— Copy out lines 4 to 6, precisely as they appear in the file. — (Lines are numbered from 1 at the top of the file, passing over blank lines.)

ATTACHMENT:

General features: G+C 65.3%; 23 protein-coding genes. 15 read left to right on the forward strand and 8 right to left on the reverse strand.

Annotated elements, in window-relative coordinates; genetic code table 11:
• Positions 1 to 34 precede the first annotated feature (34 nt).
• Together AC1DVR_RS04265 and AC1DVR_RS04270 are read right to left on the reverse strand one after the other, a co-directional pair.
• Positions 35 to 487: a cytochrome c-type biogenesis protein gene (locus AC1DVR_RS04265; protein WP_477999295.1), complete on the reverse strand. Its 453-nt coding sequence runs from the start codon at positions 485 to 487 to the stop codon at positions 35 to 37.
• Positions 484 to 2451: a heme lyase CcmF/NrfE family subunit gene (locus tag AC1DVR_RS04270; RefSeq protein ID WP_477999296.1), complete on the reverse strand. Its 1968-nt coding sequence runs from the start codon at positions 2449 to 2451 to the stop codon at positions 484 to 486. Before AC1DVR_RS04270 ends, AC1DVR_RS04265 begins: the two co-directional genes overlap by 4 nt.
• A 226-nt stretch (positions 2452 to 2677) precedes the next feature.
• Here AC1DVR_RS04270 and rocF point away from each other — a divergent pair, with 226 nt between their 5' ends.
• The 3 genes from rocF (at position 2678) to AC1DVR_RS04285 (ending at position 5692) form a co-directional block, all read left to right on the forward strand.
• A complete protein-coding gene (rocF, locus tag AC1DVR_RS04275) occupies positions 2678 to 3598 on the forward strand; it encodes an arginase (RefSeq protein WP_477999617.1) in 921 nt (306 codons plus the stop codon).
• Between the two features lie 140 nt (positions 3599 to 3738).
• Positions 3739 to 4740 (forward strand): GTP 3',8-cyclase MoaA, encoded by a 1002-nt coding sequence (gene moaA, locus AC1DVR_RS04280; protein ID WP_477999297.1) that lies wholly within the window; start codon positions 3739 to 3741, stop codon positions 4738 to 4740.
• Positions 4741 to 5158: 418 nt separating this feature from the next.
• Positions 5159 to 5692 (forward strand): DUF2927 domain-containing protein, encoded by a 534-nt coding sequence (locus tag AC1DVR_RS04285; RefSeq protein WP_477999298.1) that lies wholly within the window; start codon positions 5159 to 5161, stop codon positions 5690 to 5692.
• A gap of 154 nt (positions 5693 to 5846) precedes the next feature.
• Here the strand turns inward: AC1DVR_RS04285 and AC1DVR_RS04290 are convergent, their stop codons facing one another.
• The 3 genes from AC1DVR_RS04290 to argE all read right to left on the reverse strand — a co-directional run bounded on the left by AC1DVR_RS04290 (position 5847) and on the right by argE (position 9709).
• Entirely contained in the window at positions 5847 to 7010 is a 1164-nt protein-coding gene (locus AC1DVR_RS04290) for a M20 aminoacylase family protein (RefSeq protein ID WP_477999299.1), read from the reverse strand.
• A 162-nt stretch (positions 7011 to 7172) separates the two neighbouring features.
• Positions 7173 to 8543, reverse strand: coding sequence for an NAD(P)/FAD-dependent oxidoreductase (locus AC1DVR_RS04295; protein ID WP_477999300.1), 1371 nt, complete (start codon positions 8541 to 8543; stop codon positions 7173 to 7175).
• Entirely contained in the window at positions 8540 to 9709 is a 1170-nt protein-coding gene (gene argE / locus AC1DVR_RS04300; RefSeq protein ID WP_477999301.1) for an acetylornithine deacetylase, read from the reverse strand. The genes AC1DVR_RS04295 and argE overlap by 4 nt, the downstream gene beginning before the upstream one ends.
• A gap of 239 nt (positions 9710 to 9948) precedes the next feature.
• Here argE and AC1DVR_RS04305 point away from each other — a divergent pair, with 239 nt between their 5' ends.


• Together AC1DVR_RS04265 and AC1DVR_RS04270 are read right to left on the reverse strand one after the other, a co-directional pair.
• Positions 35 to 487: a cytochrome c-type biogenesis protein gene (locus AC1DVR_RS04265; protein WP_477999295.1), complete on the reverse strand. Its 453-nt coding sequence runs from the start codon at positions 485 to 487 to the stop codon at positions 35 to 37.
• Positions 484 to 2451: a heme lyase CcmF/NrfE family subunit gene (locus tag AC1DVR_RS04270; RefSeq protein ID WP_477999296.1), complete on the reverse strand. Its 1968-nt coding sequence runs from the start codon at positions 2449 to 2451 to the stop codon at positions 484 to 486. Before AC1DVR_RS04270 ends, AC1DVR_RS04265 begins: the two co-directional genes overlap by 4 nt.